How did recreation baseball start in our country
Public schools, recreational centers, Y.M.C.A.'s, and Y.W.C.A.'s, with their numerous teams found it almost impossible to provide adequate playing space and the equipment necessary for regulation baseball or indoor baseball. These demands soon called for another variation of the game, one that could be played out of doors; and one that could be played by boys and girls, men and women, old and young.
As early as 1909 the larger metropolitan areas were promoting playground ball, and a National Amateur Playground Ball Association of the United States was formed in that year. It is surprising to note the similarity of their rules to the ones used today. One notable difference was the fact that base runners might hit and then run the bases clockwise or counterclockwise, succeeding base runners necessarily following their selection.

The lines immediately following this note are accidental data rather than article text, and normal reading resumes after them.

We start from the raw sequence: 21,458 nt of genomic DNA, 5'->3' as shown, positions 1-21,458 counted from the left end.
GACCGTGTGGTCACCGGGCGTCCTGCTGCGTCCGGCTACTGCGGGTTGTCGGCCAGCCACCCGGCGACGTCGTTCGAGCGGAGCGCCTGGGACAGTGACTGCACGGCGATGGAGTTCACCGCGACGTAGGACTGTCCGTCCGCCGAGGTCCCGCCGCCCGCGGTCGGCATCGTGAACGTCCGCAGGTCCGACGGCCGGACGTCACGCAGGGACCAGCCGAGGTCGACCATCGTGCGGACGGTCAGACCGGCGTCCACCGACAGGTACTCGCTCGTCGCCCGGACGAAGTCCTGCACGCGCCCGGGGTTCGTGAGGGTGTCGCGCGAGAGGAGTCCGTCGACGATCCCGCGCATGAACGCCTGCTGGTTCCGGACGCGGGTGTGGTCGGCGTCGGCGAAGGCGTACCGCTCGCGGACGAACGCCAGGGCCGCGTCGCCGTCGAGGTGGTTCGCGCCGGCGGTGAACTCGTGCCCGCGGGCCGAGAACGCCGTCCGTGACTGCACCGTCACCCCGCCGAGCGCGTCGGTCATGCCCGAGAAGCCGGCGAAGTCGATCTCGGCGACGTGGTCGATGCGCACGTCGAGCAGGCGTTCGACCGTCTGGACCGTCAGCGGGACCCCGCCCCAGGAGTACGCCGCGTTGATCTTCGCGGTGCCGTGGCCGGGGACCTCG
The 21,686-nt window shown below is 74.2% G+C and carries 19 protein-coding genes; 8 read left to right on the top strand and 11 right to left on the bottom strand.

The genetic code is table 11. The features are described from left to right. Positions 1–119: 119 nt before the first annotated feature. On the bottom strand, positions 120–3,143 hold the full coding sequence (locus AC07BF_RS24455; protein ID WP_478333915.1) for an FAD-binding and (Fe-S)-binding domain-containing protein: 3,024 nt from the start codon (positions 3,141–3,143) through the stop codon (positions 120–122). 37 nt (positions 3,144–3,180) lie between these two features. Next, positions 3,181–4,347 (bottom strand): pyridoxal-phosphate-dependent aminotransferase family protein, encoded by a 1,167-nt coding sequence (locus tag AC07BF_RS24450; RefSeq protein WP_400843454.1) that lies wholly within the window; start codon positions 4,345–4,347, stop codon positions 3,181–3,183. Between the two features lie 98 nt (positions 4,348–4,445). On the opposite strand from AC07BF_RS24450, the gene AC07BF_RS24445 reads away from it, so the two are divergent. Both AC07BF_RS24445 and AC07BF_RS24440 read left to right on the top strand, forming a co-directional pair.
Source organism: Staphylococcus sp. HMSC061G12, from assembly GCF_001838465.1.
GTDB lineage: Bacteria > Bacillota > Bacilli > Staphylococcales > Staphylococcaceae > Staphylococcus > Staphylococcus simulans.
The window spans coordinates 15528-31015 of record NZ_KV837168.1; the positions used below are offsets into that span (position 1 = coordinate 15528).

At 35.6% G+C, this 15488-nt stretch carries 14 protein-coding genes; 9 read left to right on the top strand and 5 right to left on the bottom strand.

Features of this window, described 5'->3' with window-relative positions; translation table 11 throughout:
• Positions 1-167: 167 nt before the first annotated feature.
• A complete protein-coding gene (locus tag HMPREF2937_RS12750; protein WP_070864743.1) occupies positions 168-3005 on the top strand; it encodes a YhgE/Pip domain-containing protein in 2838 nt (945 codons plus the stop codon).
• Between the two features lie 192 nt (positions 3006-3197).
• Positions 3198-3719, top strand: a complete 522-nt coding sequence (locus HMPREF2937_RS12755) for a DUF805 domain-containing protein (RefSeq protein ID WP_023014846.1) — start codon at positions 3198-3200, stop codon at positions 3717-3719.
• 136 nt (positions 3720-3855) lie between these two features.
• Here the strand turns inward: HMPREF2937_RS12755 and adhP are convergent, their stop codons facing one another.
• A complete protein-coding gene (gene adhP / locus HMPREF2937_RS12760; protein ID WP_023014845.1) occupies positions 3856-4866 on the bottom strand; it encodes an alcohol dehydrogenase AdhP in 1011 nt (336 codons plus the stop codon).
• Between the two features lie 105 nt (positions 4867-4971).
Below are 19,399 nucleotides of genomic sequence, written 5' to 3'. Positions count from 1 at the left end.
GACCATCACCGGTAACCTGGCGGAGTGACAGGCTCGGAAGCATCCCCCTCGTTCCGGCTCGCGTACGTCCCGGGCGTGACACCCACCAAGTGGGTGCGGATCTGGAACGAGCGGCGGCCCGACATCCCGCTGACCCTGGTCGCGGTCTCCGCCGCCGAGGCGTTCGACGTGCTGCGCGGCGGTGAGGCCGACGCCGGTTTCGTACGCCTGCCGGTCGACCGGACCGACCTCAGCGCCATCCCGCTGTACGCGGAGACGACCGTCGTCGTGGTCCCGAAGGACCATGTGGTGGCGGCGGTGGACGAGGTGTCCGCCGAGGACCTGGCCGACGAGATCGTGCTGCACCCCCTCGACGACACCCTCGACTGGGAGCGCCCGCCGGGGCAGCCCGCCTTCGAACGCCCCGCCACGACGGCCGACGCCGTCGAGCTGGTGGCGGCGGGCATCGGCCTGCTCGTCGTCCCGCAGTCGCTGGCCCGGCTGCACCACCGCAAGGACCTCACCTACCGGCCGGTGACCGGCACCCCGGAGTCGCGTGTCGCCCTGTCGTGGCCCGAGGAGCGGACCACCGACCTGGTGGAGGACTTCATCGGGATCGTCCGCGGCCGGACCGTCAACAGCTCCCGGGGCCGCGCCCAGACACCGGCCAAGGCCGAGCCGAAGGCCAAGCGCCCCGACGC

In 1927, the National Recreation Association appointed a committee, headed by Ernest W. Johnson of St. Paul, Minnesota, to draw up a set of rules. for a modified game of baseball that could be played on a small area of a playground. Recreation executives adopted these rules and the game became very popular.
Soon there arose in various sections of the country combinations of regulation baseball and indoor baseball. These games were all very similar to our national sport' but, to suit particular needs, varied slightly in rules; size of diamond used, circumference and weight of the ball, the type of cover on the ball, and the weight and length of the bat. These games were known under such names as "Kitten Ball," "Recreation Ball," "Twilight Ball," "Softball," "Playground Ball," "Lightning Baseball," "Diamond Ball," "Army Ball," "Navy Ball," "Pumpkin Ball," "Indoor-Outdoor" and "Mush Ball."